Which can definitely juice your engagement, but LinkedIn is not happy about it, and if you are going to try this approach, know that you may get penalized for such from now on.”

    Facebook Pulls the Plug on Podcast Business After a Year

    Facebook is pulling out of podcasts and plans to remove them altogether from the social-media service starting June 3.

    Part of Meta Platforms Inc., Facebook will stop letting people add podcasts to the service starting this week, according to a note sent to partners. It will discontinue both its short-form audio product Soundbites and remove its central audio hub. Read more

    Why it matters: “The podcast market has grown crowded in recent years. Spotify Technology SA has both licensed hit shows and acquired companies. Amazon.com Inc. purchased the podcast network Wondery and also a hosting platform. The live audio platform Clubhouse was valued at about $4 billion last year and every tech company wanted to copy its product.

    That made Facebook’s entrance look inevitable, but only a year later the platform and its parent company Meta are heading in a different direction.”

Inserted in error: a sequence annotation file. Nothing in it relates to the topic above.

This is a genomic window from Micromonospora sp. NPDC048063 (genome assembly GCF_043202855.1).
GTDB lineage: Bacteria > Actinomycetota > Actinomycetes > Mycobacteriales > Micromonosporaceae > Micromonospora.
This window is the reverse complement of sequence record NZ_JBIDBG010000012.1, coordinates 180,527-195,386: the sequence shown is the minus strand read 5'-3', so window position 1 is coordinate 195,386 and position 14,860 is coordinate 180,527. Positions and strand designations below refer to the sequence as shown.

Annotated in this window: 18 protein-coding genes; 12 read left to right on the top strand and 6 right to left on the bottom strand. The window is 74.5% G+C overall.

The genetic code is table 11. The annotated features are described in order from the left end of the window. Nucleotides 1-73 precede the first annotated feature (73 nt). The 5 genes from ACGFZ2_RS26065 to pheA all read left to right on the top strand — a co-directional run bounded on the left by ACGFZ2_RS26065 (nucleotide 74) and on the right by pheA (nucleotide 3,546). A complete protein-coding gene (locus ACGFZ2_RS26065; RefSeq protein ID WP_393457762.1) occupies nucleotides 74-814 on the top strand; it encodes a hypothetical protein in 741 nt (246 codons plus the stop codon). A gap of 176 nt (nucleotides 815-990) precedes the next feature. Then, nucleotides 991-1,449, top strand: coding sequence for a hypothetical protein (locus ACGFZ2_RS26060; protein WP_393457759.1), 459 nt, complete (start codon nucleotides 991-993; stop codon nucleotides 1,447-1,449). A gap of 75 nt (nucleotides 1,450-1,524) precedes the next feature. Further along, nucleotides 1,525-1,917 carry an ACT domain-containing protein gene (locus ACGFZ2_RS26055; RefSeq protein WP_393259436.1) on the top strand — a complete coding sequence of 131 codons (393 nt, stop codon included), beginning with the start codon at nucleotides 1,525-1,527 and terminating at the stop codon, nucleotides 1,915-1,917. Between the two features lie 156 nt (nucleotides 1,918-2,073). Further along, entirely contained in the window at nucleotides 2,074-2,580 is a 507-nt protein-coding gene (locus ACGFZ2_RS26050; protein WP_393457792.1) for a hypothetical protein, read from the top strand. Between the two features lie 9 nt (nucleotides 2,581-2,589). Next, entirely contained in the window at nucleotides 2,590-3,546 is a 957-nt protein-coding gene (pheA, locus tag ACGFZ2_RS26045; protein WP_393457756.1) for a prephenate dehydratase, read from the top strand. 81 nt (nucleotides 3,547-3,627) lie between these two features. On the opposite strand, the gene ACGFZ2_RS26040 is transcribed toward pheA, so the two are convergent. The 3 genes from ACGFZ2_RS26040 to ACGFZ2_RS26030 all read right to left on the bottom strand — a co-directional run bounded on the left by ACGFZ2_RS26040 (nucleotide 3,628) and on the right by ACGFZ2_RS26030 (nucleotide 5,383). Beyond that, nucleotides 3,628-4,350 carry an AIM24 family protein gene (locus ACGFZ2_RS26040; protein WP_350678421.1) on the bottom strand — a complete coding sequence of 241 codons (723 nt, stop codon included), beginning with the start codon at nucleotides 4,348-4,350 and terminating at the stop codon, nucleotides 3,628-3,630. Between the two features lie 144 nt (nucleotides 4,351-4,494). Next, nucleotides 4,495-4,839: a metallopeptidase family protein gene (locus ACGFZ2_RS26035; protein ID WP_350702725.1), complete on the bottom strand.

TikTok introduces its first ad product to offer a revenue share with creators

    TikTok is introducing a new way to lure advertisers to its platform by giving them the ability to showcase their brands’ content next to the best videos on TikTok. Ahead of its NewFronts presentation to advertisers, TikTok announced the launch of TikTok Pulse, a new contextual advertising solution that ensures brands’ ads are placed next to the top 4% of all videos on TikTok. Notably, the solution will also be the first ad product that involves a revenue share with creators. Read more

    Why it matters: As the article points out, “TikTok didn’t say how many creators it would actually approve for the program in the early phases. But longer term, the move could help TikTok to attract more creators to its social video app, following its earlier investments in creator monetization.”


    Google Deprecates Some Image and Video Sitemap Extensions

    Google announced that it is discontinuing the use of several image and video sitemap extensions. Google stated they decided to sunset the use of these sitemap extensions after evaluating the value of the tags. The deprecated tags and attributes will have no effect after August 6, 2022. Read more